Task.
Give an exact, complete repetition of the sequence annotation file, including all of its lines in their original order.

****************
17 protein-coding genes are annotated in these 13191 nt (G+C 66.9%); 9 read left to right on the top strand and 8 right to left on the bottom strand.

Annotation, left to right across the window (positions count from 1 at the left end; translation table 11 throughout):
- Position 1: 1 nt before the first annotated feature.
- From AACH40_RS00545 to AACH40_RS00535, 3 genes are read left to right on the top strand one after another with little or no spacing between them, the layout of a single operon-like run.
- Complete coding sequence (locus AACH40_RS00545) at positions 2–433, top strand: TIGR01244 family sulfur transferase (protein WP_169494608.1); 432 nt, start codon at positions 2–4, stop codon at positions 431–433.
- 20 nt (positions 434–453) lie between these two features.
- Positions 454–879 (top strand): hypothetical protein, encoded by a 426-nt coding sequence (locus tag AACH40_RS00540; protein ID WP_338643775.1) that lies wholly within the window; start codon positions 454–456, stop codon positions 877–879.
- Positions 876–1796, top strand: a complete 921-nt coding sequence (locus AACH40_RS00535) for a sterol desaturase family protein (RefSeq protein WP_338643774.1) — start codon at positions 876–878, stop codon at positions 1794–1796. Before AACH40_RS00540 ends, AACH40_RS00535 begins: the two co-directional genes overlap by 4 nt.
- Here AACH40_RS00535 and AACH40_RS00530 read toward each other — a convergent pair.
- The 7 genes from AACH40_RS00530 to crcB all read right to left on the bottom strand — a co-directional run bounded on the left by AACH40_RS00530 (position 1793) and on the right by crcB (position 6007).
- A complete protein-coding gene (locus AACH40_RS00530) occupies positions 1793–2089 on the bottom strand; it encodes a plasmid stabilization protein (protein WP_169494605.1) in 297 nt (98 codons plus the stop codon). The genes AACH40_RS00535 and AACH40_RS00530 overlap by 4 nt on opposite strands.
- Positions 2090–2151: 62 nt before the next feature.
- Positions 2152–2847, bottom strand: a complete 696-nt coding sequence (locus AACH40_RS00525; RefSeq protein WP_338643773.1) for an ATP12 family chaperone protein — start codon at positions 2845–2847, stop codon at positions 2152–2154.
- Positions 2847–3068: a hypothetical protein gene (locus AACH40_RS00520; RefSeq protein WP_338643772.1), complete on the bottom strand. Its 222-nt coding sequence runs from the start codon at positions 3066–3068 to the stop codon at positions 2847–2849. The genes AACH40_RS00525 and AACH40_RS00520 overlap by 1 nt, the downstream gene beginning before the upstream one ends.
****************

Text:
17 protein-coding genes are annotated in these 13191 nt (G+C 66.9%); 9 read left to right on the top strand and 8 right to left on the bottom strand.

Annotation, left to right across the window (positions count from 1 at the left end; translation table 11 throughout):
- Position 1: 1 nt before the first annotated feature.
- From AACH40_RS00545 to AACH40_RS00535, 3 genes are read left to right on the top strand one after another with little or no spacing between them, the layout of a single operon-like run.
- Complete coding sequence (locus AACH40_RS00545) at positions 2–433, top strand: TIGR01244 family sulfur transferase (protein WP_169494608.1); 432 nt, start codon at positions 2–4, stop codon at positions 431–433.
- 20 nt (positions 434–453) lie between these two features.
- Positions 454–879 (top strand): hypothetical protein, encoded by a 426-nt coding sequence (locus tag AACH40_RS00540; protein ID WP_338643775.1) that lies wholly within the window; start codon positions 454–456, stop codon positions 877–879.
- Positions 876–1796, top strand: a complete 921-nt coding sequence (locus AACH40_RS00535) for a sterol desaturase family protein (RefSeq protein WP_338643774.1) — start codon at positions 876–878, stop codon at positions 1794–1796. Before AACH40_RS00540 ends, AACH40_RS00535 begins: the two co-directional genes overlap by 4 nt.
- Here AACH40_RS00535 and AACH40_RS00530 read toward each other — a convergent pair.
- The 7 genes from AACH40_RS00530 to crcB all read right to left on the bottom strand — a co-directional run bounded on the left by AACH40_RS00530 (position 1793) and on the right by crcB (position 6007).
- A complete protein-coding gene (locus AACH40_RS00530) occupies positions 1793–2089 on the bottom strand; it encodes a plasmid stabilization protein (protein WP_169494605.1) in 297 nt (98 codons plus the stop codon). The genes AACH40_RS00535 and AACH40_RS00530 overlap by 4 nt on opposite strands.
- Positions 2090–2151: 62 nt before the next feature.
- Positions 2152–2847, bottom strand: a complete 696-nt coding sequence (locus AACH40_RS00525; RefSeq protein WP_338643773.1) for an ATP12 family chaperone protein — start codon at positions 2845–2847, stop codon at positions 2152–2154.
- Positions 2847–3068: a hypothetical protein gene (locus AACH40_RS00520; RefSeq protein WP_338643772.1), complete on the bottom strand. Its 222-nt coding sequence runs from the start codon at positions 3066–3068 to the stop codon at positions 2847–2849. The genes AACH40_RS00525 and AACH40_RS00520 overlap by 1 nt, the downstream gene beginning before the upstream one ends.